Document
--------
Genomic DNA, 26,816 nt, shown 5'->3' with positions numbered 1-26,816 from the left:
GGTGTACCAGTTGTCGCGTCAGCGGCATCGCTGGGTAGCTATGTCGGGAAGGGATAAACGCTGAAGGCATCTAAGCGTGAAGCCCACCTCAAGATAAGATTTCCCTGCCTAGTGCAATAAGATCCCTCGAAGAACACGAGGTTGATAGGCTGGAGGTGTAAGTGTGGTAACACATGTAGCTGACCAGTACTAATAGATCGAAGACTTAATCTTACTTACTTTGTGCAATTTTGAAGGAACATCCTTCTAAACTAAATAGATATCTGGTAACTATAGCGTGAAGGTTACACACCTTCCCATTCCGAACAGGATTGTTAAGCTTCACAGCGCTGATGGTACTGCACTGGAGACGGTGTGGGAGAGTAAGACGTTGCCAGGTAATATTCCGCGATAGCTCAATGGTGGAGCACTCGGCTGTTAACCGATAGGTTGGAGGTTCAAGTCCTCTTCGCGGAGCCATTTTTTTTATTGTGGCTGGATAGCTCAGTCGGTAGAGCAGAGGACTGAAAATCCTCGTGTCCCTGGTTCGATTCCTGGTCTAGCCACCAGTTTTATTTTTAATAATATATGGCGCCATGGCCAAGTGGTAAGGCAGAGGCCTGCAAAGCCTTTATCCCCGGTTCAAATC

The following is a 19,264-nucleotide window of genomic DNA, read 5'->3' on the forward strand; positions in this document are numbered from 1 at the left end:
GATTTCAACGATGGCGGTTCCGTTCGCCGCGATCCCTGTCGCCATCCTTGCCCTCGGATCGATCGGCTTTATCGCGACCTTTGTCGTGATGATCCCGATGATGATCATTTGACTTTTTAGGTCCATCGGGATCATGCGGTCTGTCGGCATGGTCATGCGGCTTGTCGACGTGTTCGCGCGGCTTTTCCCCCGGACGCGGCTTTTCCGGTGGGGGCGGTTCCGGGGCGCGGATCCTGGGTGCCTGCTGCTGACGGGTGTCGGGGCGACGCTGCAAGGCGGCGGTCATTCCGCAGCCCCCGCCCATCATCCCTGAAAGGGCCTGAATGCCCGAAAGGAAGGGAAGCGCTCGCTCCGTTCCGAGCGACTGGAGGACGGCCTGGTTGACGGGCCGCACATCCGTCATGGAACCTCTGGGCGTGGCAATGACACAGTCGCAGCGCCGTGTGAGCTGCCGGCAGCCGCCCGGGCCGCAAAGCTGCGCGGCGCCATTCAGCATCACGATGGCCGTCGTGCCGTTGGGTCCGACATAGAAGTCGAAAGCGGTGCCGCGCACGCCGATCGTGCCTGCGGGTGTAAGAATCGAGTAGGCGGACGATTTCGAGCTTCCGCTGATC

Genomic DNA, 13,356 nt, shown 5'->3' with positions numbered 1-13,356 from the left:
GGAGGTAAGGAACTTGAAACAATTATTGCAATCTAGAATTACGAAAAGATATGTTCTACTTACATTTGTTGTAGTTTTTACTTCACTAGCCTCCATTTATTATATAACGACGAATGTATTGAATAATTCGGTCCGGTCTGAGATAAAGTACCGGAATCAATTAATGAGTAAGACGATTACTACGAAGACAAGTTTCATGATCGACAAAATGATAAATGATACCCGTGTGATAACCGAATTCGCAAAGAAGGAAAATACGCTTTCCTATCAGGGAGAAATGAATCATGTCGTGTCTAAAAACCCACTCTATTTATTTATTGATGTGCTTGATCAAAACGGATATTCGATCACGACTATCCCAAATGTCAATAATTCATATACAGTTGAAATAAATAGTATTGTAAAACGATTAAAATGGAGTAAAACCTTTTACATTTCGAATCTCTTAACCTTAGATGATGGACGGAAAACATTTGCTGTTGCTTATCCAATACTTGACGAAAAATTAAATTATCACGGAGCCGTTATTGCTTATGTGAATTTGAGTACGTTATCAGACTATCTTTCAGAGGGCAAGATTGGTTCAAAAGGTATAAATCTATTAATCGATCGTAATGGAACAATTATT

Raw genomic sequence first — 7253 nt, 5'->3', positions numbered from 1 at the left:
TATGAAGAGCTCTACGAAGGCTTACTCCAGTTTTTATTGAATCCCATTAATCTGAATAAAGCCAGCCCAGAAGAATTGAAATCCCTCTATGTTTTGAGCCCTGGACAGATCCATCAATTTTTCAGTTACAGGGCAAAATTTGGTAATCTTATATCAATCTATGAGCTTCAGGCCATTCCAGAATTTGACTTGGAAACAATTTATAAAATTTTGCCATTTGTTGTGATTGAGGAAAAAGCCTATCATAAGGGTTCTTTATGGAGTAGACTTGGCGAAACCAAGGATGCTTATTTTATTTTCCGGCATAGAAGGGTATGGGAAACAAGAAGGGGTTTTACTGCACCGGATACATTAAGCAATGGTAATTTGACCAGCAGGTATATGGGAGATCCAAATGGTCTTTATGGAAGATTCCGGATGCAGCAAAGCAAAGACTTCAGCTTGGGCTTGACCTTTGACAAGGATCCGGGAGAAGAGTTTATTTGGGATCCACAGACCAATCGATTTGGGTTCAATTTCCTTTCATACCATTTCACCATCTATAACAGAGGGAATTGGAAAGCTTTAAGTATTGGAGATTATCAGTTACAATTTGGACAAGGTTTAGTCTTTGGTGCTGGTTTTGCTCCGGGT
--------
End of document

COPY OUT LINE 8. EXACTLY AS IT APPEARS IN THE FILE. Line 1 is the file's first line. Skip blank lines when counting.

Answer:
TATGAAGAGCTCTACGAAGGCTTACTCCAGTTTTTATTGAATCCCATTAATCTGAATAAAGCCAGCCCAGAAGAATTGAAATCCCTCTATGTTTTGAGCCCTGGACAGATCCATCAATTTTTCAGTTACAGGGCAAAATTTGGTAATCTTATATCAATCTATGAGCTTCAGGCCATTCCAGAATTTGACTTGGAAACAATTTATAAAATTTTGCCATTTGTTGTGATTGAGGAAAAAGCCTATCATAAGGGTTCTTTATGGAGTAGACTTGGCGAAACCAAGGATGCTTATTTTATTTTCCGGCATAGAAGGGTATGGGAAACAAGAAGGGGTTTTACTGCACCGGATACATTAAGCAATGGTAATTTGACCAGCAGGTATATGGGAGATCCAAATGGTCTTTATGGAAGATTCCGGATGCAGCAAAGCAAAGACTTCAGCTTGGGCTTGACCTTTGACAAGGATCCGGGAGAAGAGTTTATTTGGGATCCACAGACCAATCGATTTGGGTTCAATTTCCTTTCATACCATTTCACCATCTATAACAGAGGGAATTGGAAAGCTTTAAGTATTGGAGATTATCAGTTACAATTTGGACAAGGTTTAGTCTTTGGTGCTGGTTTTGCTCCGGGT